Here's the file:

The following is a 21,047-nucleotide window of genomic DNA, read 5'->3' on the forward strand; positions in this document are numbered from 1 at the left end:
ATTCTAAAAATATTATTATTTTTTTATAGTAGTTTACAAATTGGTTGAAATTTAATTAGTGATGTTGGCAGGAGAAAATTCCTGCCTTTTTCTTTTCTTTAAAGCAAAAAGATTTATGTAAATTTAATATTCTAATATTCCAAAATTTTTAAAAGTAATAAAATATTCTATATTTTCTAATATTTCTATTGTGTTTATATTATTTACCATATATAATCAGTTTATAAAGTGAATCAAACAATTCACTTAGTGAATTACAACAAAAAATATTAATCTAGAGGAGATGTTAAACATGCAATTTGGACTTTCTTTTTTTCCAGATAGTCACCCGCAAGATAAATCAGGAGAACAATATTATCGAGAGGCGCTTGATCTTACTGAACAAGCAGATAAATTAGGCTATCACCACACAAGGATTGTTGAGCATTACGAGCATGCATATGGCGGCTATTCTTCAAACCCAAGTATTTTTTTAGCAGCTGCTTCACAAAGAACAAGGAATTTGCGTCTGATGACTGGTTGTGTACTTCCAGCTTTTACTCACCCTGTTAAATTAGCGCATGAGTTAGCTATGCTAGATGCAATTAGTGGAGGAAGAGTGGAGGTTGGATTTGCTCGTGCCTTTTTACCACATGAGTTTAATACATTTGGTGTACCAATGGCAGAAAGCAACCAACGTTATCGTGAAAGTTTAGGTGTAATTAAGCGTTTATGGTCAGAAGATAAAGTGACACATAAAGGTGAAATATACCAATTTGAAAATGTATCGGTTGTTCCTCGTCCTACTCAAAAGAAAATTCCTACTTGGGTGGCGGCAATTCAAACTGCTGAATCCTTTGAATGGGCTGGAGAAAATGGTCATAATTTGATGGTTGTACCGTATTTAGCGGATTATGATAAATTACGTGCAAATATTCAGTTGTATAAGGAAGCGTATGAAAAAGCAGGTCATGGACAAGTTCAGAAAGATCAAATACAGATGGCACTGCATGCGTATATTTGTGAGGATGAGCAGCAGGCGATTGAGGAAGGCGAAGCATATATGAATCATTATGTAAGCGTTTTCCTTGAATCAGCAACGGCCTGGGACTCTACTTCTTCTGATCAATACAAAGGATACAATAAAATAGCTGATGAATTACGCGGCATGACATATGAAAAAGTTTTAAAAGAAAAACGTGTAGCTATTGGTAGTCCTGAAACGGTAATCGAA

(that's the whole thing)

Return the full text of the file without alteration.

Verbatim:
The following is a 21,047-nucleotide window of genomic DNA, read 5'->3' on the forward strand; positions in this document are numbered from 1 at the left end:
ATTCTAAAAATATTATTATTTTTTTATAGTAGTTTACAAATTGGTTGAAATTTAATTAGTGATGTTGGCAGGAGAAAATTCCTGCCTTTTTCTTTTCTTTAAAGCAAAAAGATTTATGTAAATTTAATATTCTAATATTCCAAAATTTTTAAAAGTAATAAAATATTCTATATTTTCTAATATTTCTATTGTGTTTATATTATTTACCATATATAATCAGTTTATAAAGTGAATCAAACAATTCACTTAGTGAATTACAACAAAAAATATTAATCTAGAGGAGATGTTAAACATGCAATTTGGACTTTCTTTTTTTCCAGATAGTCACCCGCAAGATAAATCAGGAGAACAATATTATCGAGAGGCGCTTGATCTTACTGAACAAGCAGATAAATTAGGCTATCACCACACAAGGATTGTTGAGCATTACGAGCATGCATATGGCGGCTATTCTTCAAACCCAAGTATTTTTTTAGCAGCTGCTTCACAAAGAACAAGGAATTTGCGTCTGATGACTGGTTGTGTACTTCCAGCTTTTACTCACCCTGTTAAATTAGCGCATGAGTTAGCTATGCTAGATGCAATTAGTGGAGGAAGAGTGGAGGTTGGATTTGCTCGTGCCTTTTTACCACATGAGTTTAATACATTTGGTGTACCAATGGCAGAAAGCAACCAACGTTATCGTGAAAGTTTAGGTGTAATTAAGCGTTTATGGTCAGAAGATAAAGTGACACATAAAGGTGAAATATACCAATTTGAAAATGTATCGGTTGTTCCTCGTCCTACTCAAAAGAAAATTCCTACTTGGGTGGCGGCAATTCAAACTGCTGAATCCTTTGAATGGGCTGGAGAAAATGGTCATAATTTGATGGTTGTACCGTATTTAGCGGATTATGATAAATTACGTGCAAATATTCAGTTGTATAAGGAAGCGTATGAAAAAGCAGGTCATGGACAAGTTCAGAAAGATCAAATACAGATGGCACTGCATGCGTATATTTGTGAGGATGAGCAGCAGGCGATTGAGGAAGGCGAAGCATATATGAATCATTATGTAAGCGTTTTCCTTGAATCAGCAACGGCCTGGGACTCTACTTCTTCTGATCAATACAAAGGATACAATAAAATAGCTGATGAATTACGCGGCATGACATATGAAAAAGTTTTAAAAGAAAAACGTGTAGCTATTGGTAGTCCTGAAACGGTAATCGAA